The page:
• Movement –  The more you move your body, the less likely you are to get blood clots. Try stopping to walk during long car trips. Avoid sitting for long periods of time, and if you must, consider a standing desk or take a standing/walking break every 60 minutes.

  • Hydration – Dehydration can contribute to the development of blood clots, so it’s a good idea to not let yourself become dehydrated. When traveling it can be extra helpful to remind self to drink, as many people tend to not drink as much or get as much body movement as usual when traveling for longer periods of time.

  • Overall health improvements –  Every little effort adds up, whether you lose a few pounds, stop smoking, or spend an extra 20 minutes walking. Every action for beneficial living decreases one’s chance of experiencing issues with blood clots.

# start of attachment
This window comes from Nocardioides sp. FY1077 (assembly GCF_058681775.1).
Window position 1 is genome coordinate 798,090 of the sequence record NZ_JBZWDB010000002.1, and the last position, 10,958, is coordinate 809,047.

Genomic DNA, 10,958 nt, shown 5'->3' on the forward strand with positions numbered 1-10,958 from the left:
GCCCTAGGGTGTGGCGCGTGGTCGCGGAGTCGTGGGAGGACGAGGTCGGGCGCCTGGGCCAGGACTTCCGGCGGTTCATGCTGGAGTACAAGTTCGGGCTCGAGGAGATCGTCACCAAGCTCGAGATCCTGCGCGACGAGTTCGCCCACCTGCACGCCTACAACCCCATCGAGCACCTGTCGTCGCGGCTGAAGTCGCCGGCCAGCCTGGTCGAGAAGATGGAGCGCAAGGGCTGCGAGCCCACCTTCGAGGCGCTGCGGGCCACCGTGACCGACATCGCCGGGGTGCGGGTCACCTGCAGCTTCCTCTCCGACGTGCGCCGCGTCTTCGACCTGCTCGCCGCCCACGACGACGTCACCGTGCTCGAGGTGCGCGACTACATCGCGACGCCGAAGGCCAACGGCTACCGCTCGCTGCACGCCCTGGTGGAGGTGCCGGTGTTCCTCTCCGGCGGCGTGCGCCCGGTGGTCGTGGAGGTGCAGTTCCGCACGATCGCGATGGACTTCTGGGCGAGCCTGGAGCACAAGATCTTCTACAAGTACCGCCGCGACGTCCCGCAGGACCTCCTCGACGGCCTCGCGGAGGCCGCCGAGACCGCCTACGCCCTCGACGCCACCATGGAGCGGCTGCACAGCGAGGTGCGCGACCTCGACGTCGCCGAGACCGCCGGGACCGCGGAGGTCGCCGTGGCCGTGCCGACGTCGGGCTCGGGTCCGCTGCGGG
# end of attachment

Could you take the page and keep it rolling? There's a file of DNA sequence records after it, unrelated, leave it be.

Help others help you. Wear a medical alert ID bracelet or necklace engraved with important information for emergency responders and healthcare providers.

Types of blood clots – what are DVT and PE blood clots?

The general medical term for a blood clot is “thrombus”, but there are different types of blood clots that can occur in different locations. Common abbreviations include “DVT” and “PE” blood clots.

DVT refers to deep vein thrombosis. This is a blood clot that forms in a deep vein. Typically, DVT blood clots occur in the leg or pelvis regions. You often hear about people on long airplane rides that develop a DVT. But is DVT an emergency? Definitely. Because they can cause damage to the legs, it is important to address DVT clots right away.

DVT blood clots can also lead to a pulmonary embolism (PE), which occurs when a blood clot breaks off and reaches your lungs. Not only can this damage the lungs, but it can lead to a lack of oxygen traveling to other vital organs, causing serious problems.

Other blood clots include cerebral venous sinus thrombosis (CVST), which is a rare type of clot originating in the sinuses. CVST can cause hemorrhagic stroke, leading to brain cell death and severe complications.